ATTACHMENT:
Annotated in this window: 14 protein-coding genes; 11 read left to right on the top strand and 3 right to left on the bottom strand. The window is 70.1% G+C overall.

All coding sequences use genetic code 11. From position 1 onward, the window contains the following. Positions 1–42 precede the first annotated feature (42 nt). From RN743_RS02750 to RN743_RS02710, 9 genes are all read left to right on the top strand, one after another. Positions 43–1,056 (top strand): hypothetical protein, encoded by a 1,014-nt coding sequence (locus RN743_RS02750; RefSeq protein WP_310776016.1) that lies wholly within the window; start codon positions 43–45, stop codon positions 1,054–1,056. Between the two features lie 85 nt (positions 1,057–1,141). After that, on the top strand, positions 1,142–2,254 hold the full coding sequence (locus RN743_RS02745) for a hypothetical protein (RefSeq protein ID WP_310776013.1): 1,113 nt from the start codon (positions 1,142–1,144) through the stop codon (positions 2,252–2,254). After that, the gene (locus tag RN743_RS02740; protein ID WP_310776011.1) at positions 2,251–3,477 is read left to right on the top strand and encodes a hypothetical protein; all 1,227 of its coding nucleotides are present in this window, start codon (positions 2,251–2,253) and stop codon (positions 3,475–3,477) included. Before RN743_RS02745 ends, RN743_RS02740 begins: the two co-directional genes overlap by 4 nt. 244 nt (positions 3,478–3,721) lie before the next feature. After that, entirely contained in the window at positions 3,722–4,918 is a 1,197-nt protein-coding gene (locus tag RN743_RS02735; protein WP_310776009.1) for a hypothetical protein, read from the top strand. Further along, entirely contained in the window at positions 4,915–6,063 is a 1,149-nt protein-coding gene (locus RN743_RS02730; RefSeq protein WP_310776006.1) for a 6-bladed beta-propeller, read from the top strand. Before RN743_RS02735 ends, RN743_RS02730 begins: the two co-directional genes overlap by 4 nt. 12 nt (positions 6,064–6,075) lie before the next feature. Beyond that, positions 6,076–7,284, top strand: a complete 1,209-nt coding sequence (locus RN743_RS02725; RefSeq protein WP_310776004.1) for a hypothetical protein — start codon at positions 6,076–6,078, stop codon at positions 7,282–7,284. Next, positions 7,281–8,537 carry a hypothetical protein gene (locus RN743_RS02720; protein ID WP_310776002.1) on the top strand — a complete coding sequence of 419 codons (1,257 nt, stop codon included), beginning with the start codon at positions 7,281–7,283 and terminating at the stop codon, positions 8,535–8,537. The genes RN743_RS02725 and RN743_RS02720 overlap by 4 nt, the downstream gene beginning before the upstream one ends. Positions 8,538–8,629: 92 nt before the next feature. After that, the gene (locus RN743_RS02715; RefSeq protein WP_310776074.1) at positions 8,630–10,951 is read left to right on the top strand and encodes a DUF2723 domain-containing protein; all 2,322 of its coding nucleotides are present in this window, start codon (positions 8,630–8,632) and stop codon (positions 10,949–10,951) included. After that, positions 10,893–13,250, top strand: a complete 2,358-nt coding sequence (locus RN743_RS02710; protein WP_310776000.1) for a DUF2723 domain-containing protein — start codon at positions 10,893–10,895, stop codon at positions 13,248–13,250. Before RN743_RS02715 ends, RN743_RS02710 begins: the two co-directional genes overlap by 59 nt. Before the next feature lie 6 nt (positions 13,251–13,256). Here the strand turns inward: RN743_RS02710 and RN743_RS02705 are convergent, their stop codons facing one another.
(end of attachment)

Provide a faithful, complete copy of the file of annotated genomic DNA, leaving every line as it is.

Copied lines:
Annotated in this window: 14 protein-coding genes; 11 read left to right on the top strand and 3 right to left on the bottom strand. The window is 70.1% G+C overall.

All coding sequences use genetic code 11. From position 1 onward, the window contains the following. Positions 1–42 precede the first annotated feature (42 nt). From RN743_RS02750 to RN743_RS02710, 9 genes are all read left to right on the top strand, one after another. Positions 43–1,056 (top strand): hypothetical protein, encoded by a 1,014-nt coding sequence (locus RN743_RS02750; RefSeq protein WP_310776016.1) that lies wholly within the window; start codon positions 43–45, stop codon positions 1,054–1,056. Between the two features lie 85 nt (positions 1,057–1,141). After that, on the top strand, positions 1,142–2,254 hold the full coding sequence (locus RN743_RS02745) for a hypothetical protein (RefSeq protein ID WP_310776013.1): 1,113 nt from the start codon (positions 1,142–1,144) through the stop codon (positions 2,252–2,254). After that, the gene (locus tag RN743_RS02740; protein ID WP_310776011.1) at positions 2,251–3,477 is read left to right on the top strand and encodes a hypothetical protein; all 1,227 of its coding nucleotides are present in this window, start codon (positions 2,251–2,253) and stop codon (positions 3,475–3,477) included. Before RN743_RS02745 ends, RN743_RS02740 begins: the two co-directional genes overlap by 4 nt. 244 nt (positions 3,478–3,721) lie before the next feature. After that, entirely contained in the window at positions 3,722–4,918 is a 1,197-nt protein-coding gene (locus tag RN743_RS02735; protein WP_310776009.1) for a hypothetical protein, read from the top strand. Further along, entirely contained in the window at positions 4,915–6,063 is a 1,149-nt protein-coding gene (locus RN743_RS02730; RefSeq protein WP_310776006.1) for a 6-bladed beta-propeller, read from the top strand. Before RN743_RS02735 ends, RN743_RS02730 begins: the two co-directional genes overlap by 4 nt. 12 nt (positions 6,064–6,075) lie before the next feature. Beyond that, positions 6,076–7,284, top strand: a complete 1,209-nt coding sequence (locus RN743_RS02725; RefSeq protein WP_310776004.1) for a hypothetical protein — start codon at positions 6,076–6,078, stop codon at positions 7,282–7,284. Next, positions 7,281–8,537 carry a hypothetical protein gene (locus RN743_RS02720; protein ID WP_310776002.1) on the top strand — a complete coding sequence of 419 codons (1,257 nt, stop codon included), beginning with the start codon at positions 7,281–7,283 and terminating at the stop codon, positions 8,535–8,537. The genes RN743_RS02725 and RN743_RS02720 overlap by 4 nt, the downstream gene beginning before the upstream one ends. Positions 8,538–8,629: 92 nt before the next feature. After that, the gene (locus RN743_RS02715; RefSeq protein WP_310776074.1) at positions 8,630–10,951 is read left to right on the top strand and encodes a DUF2723 domain-containing protein; all 2,322 of its coding nucleotides are present in this window, start codon (positions 8,630–8,632) and stop codon (positions 10,949–10,951) included. After that, positions 10,893–13,250, top strand: a complete 2,358-nt coding sequence (locus RN743_RS02710; protein WP_310776000.1) for a DUF2723 domain-containing protein — start codon at positions 10,893–10,895, stop codon at positions 13,248–13,250. Before RN743_RS02715 ends, RN743_RS02710 begins: the two co-directional genes overlap by 59 nt. Before the next feature lie 6 nt (positions 13,251–13,256). Here the strand turns inward: RN743_RS02710 and RN743_RS02705 are convergent, their stop codons facing one another.